Waaaaaaaaaaaay out in the beautiful countryside past bamboo groves, we drove up Mo Gan mountain to visit with Mrs Wang Qiang Zhen and watch the Mo Gan Huang Ya (a rare yellow tea) process. The local TV station had arrived before us and was eager to film our reaction to the special tea process. One of our participants, Alexis, was interviewed for the show and follow-up newspaper article. We felt like rock stars.
Pickers were coming in from the gardens with baskets of buds. They lined up at a window and awaited judgment of their harvest. Each load was winnowed before it was weighed and tallied in a book next to the picker’s name. After drying for some time on bamboo mats, the tea was fried in a fire-heated wok in batches. Each wok was attended by more than one person because the heat was too high for one person’s hands to stir the tea continuously for several minutes. After being removed from the wok, the tea pressed and rolled on a bamboo mat to remove tea juices. It is then poured into pieces of muslin and folded into packets. The muslin tea packets are placed on baskets over coals. The basket is covered with a bamboo mat and the tea is left to continue drying over the smokeless coals. Wok frying and coal drying is continued for seven to ten hours; until Master Wang determines it is finished to perfection.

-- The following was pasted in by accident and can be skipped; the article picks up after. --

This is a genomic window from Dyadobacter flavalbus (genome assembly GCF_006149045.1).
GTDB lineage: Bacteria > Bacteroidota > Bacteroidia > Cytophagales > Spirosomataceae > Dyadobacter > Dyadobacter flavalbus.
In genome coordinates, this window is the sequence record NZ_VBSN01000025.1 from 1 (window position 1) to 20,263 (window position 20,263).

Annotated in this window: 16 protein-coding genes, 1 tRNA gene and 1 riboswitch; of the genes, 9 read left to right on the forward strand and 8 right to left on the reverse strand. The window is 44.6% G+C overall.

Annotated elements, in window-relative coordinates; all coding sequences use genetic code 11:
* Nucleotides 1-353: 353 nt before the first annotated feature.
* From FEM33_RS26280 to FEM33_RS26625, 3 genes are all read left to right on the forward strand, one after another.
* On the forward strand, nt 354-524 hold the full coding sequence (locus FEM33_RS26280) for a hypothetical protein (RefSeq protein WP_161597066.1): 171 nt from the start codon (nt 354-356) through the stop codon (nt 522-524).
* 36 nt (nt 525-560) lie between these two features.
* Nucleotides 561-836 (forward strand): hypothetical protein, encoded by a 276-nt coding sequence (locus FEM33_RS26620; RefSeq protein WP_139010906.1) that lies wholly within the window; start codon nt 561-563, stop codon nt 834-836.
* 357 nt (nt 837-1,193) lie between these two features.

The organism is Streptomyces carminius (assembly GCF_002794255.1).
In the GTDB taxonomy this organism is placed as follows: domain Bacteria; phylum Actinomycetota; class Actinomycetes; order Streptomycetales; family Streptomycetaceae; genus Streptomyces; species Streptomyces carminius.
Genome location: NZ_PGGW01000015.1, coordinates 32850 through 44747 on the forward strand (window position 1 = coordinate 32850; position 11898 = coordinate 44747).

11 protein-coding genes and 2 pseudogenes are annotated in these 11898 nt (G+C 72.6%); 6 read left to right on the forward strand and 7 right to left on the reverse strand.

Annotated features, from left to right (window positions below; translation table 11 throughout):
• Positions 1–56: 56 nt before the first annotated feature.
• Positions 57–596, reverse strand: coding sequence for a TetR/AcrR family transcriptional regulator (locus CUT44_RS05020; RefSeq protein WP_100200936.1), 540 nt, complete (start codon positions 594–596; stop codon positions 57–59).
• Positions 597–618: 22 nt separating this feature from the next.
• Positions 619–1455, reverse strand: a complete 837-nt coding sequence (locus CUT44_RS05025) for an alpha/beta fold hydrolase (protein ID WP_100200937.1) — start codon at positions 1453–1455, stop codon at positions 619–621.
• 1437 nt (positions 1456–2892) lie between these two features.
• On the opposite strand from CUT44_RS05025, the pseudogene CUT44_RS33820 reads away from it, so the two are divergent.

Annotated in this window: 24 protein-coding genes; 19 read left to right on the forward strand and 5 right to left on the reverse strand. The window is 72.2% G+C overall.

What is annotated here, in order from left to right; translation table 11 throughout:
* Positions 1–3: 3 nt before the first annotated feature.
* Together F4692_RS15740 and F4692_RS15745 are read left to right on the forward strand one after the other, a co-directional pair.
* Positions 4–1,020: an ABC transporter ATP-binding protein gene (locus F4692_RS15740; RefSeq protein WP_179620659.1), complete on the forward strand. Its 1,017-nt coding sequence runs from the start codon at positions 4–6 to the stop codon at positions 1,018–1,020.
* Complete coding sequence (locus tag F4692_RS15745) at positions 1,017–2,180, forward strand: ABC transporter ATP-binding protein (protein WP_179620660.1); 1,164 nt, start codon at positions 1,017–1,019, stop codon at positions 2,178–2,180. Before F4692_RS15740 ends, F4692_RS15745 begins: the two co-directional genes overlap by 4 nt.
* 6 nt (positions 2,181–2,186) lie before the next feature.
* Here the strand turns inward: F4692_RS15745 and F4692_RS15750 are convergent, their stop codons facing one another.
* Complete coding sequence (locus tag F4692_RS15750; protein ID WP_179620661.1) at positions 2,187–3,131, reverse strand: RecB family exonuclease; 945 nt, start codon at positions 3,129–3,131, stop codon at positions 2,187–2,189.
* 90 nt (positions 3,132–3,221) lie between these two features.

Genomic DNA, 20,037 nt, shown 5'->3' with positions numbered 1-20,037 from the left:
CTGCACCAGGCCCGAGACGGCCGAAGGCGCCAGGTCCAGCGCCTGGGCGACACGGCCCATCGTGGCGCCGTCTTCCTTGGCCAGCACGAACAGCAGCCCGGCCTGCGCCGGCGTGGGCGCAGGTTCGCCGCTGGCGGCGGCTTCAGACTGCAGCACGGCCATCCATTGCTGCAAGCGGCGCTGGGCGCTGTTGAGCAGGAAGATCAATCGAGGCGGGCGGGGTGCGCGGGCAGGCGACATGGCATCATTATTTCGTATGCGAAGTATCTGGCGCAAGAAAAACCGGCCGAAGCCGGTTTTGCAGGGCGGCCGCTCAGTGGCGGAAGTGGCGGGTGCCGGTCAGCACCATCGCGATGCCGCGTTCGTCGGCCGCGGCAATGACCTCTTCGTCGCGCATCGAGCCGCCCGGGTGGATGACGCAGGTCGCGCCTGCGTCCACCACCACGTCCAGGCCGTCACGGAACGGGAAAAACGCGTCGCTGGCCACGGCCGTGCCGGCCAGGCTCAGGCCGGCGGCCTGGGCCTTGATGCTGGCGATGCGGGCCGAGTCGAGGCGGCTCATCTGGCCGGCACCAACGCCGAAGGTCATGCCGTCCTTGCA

Mr Tu Zhen Lin, also a yellow tea master, walked us around his gardens atop Mo Gan mountain. We had beautiful views of the valley, tea gardens for miles, and other homes dotted along the hillside.
After a country lunch at the tea plantation, we drove back into town and took a boat tour around the Xia Zhue wetlands. In a teahouse on stilts set in the middle of the wetlands, we enjoyed a tea of salted green soy beans, salted mandarin rinds, sesame seed and a few tea leaves – all said to help arthritis.
We had a long dinner with a government official and Mrs Wang’s son, Xue Feng, and awaited the delivery of our freshly tea that we watched being processed that morning!